When RBC Capital Markets analyst, Mike Abramsky, speaks about Apple; it's considered all but gospel. So we will file this one under somewhere between rumor and not yet confirmed.
Abramsky is going on record that his Apple moles tell him a $99 iPhone will be hitting the market this summer sometime around June or July (Apple loves launching those iPhones about that time of year).
The $99 iPhone would be slightly stripped down, of course. You'd have to pay for a 3G upgrade and it would have less memory. However, it's not just a cheaper iPhone; it comes with a cheaper plan starting at $15 a month (as opposed to the $30 monthly plan now).
Of course, industry wags are having a field day speculating whether this would be a good thing or not. One school of thought goes that Apple is still selling off that backlog of two million extra iPhone units from December. A cheaper model would help build market share in what is still a very new smartphone niche here in the United States. The other side of the coin; would Apple be cannibalizing its own iPhone market? Keep in mind that they would now have to sell three $99 iPhones to match the sale of one unit sale now.
Okay, but all of that is Apple's problem. What does this mean for us business types?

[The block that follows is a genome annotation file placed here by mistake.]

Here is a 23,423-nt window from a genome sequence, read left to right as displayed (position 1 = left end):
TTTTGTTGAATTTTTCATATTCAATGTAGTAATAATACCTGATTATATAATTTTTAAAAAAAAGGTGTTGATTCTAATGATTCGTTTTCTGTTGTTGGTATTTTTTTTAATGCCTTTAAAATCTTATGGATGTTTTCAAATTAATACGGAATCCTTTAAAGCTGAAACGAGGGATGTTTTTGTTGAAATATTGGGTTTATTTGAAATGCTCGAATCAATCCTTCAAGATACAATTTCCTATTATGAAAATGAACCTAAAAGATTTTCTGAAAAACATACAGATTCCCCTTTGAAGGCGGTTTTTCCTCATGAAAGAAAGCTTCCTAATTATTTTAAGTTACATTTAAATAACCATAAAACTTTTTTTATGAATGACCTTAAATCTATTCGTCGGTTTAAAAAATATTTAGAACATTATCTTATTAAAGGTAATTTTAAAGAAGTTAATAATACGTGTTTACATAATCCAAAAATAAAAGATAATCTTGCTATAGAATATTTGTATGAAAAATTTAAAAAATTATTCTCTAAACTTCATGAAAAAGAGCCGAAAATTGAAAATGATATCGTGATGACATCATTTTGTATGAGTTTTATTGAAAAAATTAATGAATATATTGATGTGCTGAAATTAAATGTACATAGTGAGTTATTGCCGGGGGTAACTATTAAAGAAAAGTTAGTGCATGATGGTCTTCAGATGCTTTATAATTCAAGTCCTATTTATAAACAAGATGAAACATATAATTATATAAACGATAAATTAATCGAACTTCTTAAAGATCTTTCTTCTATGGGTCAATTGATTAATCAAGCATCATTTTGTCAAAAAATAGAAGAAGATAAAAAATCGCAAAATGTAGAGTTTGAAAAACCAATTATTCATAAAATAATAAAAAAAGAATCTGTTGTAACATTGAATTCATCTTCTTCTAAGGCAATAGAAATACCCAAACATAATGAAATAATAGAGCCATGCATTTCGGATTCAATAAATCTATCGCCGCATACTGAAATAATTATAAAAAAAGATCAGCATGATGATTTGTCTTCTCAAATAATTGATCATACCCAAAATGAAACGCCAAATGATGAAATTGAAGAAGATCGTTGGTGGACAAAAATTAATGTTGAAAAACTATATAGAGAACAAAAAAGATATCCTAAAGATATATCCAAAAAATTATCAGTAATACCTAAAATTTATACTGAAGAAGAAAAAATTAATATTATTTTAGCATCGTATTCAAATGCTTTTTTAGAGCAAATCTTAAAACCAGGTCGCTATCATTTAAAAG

Well, cheaper is always better. I think it would nudge smaller businesses to adopt iPhones for some or all of their staff, although without 3G that's a drag for road warriors. I can see some businesses having two tiers of iPhone users on the corporate account; the cheap version for the cubicle bound and the 3G upgrade for the folks in the field.
If it happens, I applaud Apple. I keep saying that especially in this economy it is time to cut those prices. Memo to Cupertino; now get serious about deep slashes on Macbook prices. And, I would NOT wait until summer. Do it now before Windows 7 comes out, while people are still angsting over Windows Vista. Once Windows 7 comes out, the window that will be giving you the most heartburn, Apple, will be the one you let close without grabbing as much of the PC market share while you had the chance.